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BONE #3: Eyes of the Storm (Anglais) Broché – 1 février 2006


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BONE #3: Eyes of the Storm + Bone #2: The Great Cow Race + BONE #4: Dragonslayer
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5 internautes sur 5 ont trouvé ce commentaire utile 
Don't call me Ishmael 22 décembre 2002
Par Ventura Angelo - Publié sur Amazon.com
Format: Broché
Bone's saga strange mix of fantasy and poetic surrealism is at its peak in these stories. Fone Bone hopelessly loves Thorn, who in these chapters will learn excruciating truths about her past. The rat creatures are on the prowl (save the two local idiots) and Phoney Bone can't think better than casting doubt on the most valid defender against them...the Red Dragon. And this, only because of a foolish bet in which poor Lucius let himself be drawn.Harbingers of all these developments are strange dreams of Thorn and Fonebone (who dreams of Moby Dick,what else? And Thorn's image is sculpted on the Pequod's prow). The better moments are the return of Lucius, Phoney and Smiley under the rain to Barrelhaven, and Ted the Bug who ironizes at Fonebone's poetry, and when moments later the Dragon to whom unwittingly Fonebone offers flowers says "don't you think daisies would be better for my eyes"? At this you'll laugh, then you'll be chilled at the Dragon's knowledge of Fone's dreams. Thus the "don't call me Ishmael"! Jeff Smith is truly the better comic artist of this turn of the century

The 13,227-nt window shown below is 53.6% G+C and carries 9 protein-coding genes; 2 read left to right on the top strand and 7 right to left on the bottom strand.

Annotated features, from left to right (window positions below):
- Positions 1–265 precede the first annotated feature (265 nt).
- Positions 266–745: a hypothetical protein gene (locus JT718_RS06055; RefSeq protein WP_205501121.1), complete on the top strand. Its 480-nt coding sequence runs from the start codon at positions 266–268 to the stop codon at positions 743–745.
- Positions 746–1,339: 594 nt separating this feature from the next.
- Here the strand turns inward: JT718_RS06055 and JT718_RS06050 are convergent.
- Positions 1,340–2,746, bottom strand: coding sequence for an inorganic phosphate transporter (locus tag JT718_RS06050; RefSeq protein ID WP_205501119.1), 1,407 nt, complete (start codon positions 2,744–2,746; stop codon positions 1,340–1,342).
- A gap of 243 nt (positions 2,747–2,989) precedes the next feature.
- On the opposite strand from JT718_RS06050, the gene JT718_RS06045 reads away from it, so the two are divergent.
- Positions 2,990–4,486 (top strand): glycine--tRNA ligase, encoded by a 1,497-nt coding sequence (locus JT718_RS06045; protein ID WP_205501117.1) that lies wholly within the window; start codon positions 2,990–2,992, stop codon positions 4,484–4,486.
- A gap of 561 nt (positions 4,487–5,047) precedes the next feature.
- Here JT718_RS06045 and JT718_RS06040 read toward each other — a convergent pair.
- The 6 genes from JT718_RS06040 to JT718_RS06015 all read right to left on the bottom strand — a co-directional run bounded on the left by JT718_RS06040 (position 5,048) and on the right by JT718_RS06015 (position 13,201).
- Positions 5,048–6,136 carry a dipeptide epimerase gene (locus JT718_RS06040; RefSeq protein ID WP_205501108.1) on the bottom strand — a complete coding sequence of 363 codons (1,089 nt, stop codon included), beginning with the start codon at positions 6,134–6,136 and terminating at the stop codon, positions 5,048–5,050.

7 internautes sur 8 ont trouvé ce commentaire utile 
Bone series lays seeds for epic adventure 10 mai 2004
Par Eric San Juan - Publié sur Amazon.com
Format: Broché Achat vérifié
And here is where the "Bone" series' epic flourishes begin to show.
Still rooted in humor, still geared towards an all-ages audience, still showing its strong Carl Barks (Donald Duck, Uncle Scrooge) and Bill Watterson (Calvin & Hobbes) influence, the third volume of the nine-volume "Bone" series, "Eyes Of The Storm," picks up where the first two left off, showing the wacky adventures of the bone creatures as they get involved with the characters populating a quaint little valley.